That would be possible theoretically, but there are several arguments that speak against it. Romaco recommends registering the cartons starting with the good pack after they exit from the cartoner. In other words, the balancing of the batch record immediately following the secondary packaging unit is eliminated. And the assumption that it would save space to integrate the track & trace systems into the cartoner is misleading. In fact, an integrated solution would impair both accessibility and visibility. Added to that, the OCR/OCV camera systems react very sensitively to dust particles. In some cases, the carton dust that accumulates in any high speed cartoner could affect the functionality of the code reader. That’s why Romaco took a conscious decision to design the Promatic PTT as an independent track & trace machine and concentrate instead on developing fully integrated primary and secondary packaging lines.

Your new Romaco Noack Unity 500 blister line is aimed at the pharmaceutical industry. What sets the technology apart from competitors’ blister systems?

Romaco’s new Noack Unity 500 blister packaging line in monobloc design was launched in the market as a fully integrated turnkey solution. The compact design, particularly of the primary packaging unit, was a top development objective, which saves space in expensive cleanroom areas where the open product is processed. The blister packaging machine’s individual stations – such as forming, feeding, sealing, coding, perforating and die-cutting – are installed on a very small footprint for this reason. The result is a blister technology that is up among the leaders in the mid-performance class in terms of both space use and output, with a remarkable 500 blisters and 150 cartons per minute. The intuitive HMI panel, with its short learning curve, is a further advantage of the user-friendly blister line. The highly automated system concept requires no specialist expertise on the part of the machine operator; it’s self-explanatory and has an ergonomic design. This is important in that, against the background of track & trace, the level of automation increasingly makes a difference.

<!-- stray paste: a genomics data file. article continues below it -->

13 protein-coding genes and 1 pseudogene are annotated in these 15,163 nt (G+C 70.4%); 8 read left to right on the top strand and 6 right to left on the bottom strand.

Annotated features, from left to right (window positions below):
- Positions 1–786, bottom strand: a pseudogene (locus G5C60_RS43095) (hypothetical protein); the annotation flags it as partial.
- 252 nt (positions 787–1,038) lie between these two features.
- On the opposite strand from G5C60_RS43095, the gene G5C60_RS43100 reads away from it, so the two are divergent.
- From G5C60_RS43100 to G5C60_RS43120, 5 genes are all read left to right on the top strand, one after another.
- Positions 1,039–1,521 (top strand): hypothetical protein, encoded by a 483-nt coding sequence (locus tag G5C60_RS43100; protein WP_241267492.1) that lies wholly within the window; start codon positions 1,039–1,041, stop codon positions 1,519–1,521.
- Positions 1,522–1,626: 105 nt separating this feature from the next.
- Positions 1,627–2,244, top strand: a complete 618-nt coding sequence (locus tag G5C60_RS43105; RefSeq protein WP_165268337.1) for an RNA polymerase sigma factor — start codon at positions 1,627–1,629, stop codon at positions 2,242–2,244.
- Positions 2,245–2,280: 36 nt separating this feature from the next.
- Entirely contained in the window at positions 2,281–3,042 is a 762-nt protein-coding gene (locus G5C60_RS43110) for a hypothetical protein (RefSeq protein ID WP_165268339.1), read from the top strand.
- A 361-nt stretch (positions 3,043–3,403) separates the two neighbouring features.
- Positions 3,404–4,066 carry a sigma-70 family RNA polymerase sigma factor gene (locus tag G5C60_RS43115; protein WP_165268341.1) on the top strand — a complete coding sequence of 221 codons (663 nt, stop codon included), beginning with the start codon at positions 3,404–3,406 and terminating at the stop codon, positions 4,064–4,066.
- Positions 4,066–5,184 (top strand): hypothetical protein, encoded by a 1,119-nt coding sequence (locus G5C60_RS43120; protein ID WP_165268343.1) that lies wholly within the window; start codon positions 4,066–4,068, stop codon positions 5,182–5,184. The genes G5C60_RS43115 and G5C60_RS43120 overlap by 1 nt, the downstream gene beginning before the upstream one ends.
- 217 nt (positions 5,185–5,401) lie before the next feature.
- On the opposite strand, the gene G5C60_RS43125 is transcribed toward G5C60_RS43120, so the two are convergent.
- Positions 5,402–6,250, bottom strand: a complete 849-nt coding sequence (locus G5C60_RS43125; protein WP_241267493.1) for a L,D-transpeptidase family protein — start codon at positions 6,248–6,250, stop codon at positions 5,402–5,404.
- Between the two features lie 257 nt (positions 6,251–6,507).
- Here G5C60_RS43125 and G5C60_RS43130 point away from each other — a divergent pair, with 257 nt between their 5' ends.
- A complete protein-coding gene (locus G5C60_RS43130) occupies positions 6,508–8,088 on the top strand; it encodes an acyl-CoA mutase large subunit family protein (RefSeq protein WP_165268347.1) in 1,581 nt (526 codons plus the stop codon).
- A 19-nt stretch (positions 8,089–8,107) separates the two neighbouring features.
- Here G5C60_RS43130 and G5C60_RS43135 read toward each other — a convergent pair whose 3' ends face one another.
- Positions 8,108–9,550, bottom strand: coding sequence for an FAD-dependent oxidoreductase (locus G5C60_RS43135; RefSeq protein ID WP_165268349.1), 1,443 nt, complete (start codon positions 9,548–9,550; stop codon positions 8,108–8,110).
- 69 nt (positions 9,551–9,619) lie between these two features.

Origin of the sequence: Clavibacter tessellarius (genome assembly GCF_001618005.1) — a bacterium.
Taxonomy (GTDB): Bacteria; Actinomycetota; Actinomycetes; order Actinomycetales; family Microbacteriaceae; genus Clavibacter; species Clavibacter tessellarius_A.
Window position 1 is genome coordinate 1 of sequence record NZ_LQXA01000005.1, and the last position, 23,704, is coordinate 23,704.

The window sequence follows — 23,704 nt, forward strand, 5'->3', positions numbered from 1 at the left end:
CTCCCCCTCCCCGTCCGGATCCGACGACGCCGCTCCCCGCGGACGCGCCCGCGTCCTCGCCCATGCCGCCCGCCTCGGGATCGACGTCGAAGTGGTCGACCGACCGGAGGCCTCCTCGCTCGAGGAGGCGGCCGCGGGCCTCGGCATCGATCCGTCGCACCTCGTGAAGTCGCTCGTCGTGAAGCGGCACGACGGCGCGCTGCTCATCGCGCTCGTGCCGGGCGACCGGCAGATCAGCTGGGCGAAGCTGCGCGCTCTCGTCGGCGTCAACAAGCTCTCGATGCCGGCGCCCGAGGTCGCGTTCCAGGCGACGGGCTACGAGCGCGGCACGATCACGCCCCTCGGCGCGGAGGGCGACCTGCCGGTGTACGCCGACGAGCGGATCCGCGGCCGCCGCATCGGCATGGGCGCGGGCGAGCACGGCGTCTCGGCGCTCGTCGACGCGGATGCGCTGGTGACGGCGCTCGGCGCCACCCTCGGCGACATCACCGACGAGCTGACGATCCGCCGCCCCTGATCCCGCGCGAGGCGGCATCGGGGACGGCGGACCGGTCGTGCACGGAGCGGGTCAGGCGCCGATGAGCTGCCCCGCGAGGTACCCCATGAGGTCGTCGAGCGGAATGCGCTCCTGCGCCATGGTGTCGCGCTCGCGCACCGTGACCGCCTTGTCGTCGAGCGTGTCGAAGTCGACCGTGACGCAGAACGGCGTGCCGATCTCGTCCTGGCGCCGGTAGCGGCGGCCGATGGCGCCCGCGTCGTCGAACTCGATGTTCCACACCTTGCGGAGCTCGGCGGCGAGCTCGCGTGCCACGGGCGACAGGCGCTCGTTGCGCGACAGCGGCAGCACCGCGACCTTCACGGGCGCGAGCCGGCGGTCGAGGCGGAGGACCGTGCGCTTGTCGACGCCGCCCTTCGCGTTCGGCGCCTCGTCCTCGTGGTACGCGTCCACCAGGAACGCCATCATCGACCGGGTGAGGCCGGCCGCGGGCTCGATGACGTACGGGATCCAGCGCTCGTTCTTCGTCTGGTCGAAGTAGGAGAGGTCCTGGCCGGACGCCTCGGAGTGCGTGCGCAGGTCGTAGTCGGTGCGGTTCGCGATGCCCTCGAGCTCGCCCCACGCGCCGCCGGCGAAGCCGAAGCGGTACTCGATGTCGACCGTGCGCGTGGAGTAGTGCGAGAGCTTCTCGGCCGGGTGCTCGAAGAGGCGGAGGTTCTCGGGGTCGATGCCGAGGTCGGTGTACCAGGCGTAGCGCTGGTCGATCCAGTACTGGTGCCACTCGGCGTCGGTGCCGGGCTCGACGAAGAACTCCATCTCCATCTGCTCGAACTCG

What other track & trace issues will be top of the list tomorrow?

My prediction is that the trend will be towards more and more automation. In the medium term, highly automated packaging processes will be the only way to integrate the track & trace idea into day-to-day production and ensure that the measures which are adopted are actually effective. As the level of automation increases, there will be fewer and fewer interfaces in the packaging process and human intervention will be reduced to a bare minimum. That’s what I consider to be ideal conditions for tracking and tracing pharmaceutical packaging seamlessly. Central data storage, reliable balancing of the Pharmacodes and data security will be other key issues on the agenda. And when all those obstacles have been overcome, the focus will shift to methods for identifying the primary packaging. Printed foil webs are already being developed today with QR codes that enable blister packs to be tracked seamlessly.